Ellen: "I'm not good at meditating, but..."

(video 2:03)

Comparing Meditation Techniques

Many meditation techniques are available today. Contrary to common belief there are distinct differences between techniques, such as the effort involved, their impact on the brain, and whether or not they result in verifiable benefits.

A study by the Mayo Clinic identified the following three categories of meditations, based on measured brain wave difference:

  • Concentration or focus: Zen, Vipassana, etc.
  • Open monitoring: Mindfulness, Kriya Yoga, etc.
  • Self-transcending: Transcendental Meditation

Meditation techniques and their impact on the brain

Form of meditation Transcendental Meditation Mindfulness
(monitoring of thoughts)
Concentration or Focus
Brain wave activity Alpha Theta Beta
Brain wave description “Relaxed, happy, focused”
– Mayo Clinic
– Mayo Clinic
“Logical-thinking, problem-solving”
– Mayo Clinic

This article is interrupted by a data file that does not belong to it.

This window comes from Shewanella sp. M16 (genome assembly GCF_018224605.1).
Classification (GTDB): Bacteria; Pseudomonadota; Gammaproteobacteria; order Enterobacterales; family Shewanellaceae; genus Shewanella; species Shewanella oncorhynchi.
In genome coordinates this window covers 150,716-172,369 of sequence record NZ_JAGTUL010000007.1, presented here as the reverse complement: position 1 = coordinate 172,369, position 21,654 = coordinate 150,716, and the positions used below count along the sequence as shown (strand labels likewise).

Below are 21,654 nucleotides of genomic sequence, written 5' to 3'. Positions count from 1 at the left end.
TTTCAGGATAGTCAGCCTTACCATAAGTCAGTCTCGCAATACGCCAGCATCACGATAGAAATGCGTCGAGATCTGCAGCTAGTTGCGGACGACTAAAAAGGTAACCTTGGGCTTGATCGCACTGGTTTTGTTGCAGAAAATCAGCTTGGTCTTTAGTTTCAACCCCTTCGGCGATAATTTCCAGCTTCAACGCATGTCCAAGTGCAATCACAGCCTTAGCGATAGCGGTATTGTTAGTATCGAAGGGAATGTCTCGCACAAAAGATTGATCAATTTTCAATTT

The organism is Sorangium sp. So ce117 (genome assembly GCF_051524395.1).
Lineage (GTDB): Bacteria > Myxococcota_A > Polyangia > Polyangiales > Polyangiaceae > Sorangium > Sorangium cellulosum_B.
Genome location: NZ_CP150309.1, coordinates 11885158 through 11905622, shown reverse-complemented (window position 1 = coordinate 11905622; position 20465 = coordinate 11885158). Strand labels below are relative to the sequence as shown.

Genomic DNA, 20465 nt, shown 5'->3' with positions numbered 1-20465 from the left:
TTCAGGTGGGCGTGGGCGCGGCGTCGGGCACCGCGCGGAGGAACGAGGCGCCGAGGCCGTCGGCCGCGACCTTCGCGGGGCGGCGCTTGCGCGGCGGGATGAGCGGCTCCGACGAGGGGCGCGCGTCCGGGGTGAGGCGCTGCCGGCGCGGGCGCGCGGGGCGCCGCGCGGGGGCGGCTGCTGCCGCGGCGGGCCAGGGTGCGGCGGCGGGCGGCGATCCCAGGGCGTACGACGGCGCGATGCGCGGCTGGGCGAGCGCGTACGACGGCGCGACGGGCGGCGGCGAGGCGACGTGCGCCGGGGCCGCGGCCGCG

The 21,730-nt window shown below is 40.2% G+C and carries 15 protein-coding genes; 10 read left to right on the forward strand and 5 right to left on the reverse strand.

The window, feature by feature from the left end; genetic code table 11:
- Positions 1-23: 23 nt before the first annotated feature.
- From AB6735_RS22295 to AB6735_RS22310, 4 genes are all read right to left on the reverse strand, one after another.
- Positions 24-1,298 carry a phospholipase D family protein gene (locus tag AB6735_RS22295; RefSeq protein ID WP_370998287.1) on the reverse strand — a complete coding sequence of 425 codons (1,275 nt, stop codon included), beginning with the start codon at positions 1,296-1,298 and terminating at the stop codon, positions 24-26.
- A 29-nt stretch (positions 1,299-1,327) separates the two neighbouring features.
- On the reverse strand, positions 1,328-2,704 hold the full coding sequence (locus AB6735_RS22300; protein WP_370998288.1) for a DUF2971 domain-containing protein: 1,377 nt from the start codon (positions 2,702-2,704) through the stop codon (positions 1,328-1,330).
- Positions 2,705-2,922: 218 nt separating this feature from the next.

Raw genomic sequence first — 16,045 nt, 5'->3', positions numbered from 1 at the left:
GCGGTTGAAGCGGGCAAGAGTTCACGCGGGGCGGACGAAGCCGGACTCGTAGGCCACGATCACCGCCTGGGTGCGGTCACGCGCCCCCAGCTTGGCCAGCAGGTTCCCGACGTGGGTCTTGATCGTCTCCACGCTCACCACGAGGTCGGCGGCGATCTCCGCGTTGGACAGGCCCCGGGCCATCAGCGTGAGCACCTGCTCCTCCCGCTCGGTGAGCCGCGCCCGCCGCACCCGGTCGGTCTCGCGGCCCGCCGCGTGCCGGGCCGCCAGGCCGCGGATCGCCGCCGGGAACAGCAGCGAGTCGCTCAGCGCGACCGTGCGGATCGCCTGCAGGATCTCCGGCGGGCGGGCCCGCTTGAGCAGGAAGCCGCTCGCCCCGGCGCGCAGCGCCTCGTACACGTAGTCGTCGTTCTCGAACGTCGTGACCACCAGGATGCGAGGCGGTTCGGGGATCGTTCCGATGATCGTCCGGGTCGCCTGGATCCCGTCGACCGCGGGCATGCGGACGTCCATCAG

EEG image alpha theta beta
Mental effort Effortless Moderate effort Strong effort

Transcendental Meditation

Brain wave activity Alpha
EEG image alpha
Brain wave description “Relaxed, happy, focused”
– Mayo Clinic
Effort required Effortless

Mindfulness (monitoring of thoughts)

Brain wave activity Theta
EEG image theta
Brain wave description “Dream-like”
– Mayo Clinic
Effort required Moderate effort

Concentration or Focus

Brain wave activity Beta
EEG image beta
Brain wave description “Logical-thinking, problem-solving”
– Mayo Clinic
Effort required Strong effort

Why do people who have tried other techniques find TM to be completely different?

  1. Absolutely effortless — The TM technique is so easy and enjoyable that anyone can do it, even children with ADHD.

    • No concentrating
    • No control of the mind
    • No monitoring of thoughts (mindfulness)
    • No trying to “empty the mind”
  2. Proven effective — Hundreds of published research studies studies on the TM technique have documented its effectiveness on stress and anxiety, brain function, cardiovascular health, and more.

“Research on meditation has also shown a wide range of psychological benefits. For example, a 2012 review of 163 studies that was published by the American Psychological Association concluded that Transcendental Meditation had relatively strong effects in reducing anxiety, negative emotions, trait anxiety and neuroticism while aiding learning, memory and self-realization.”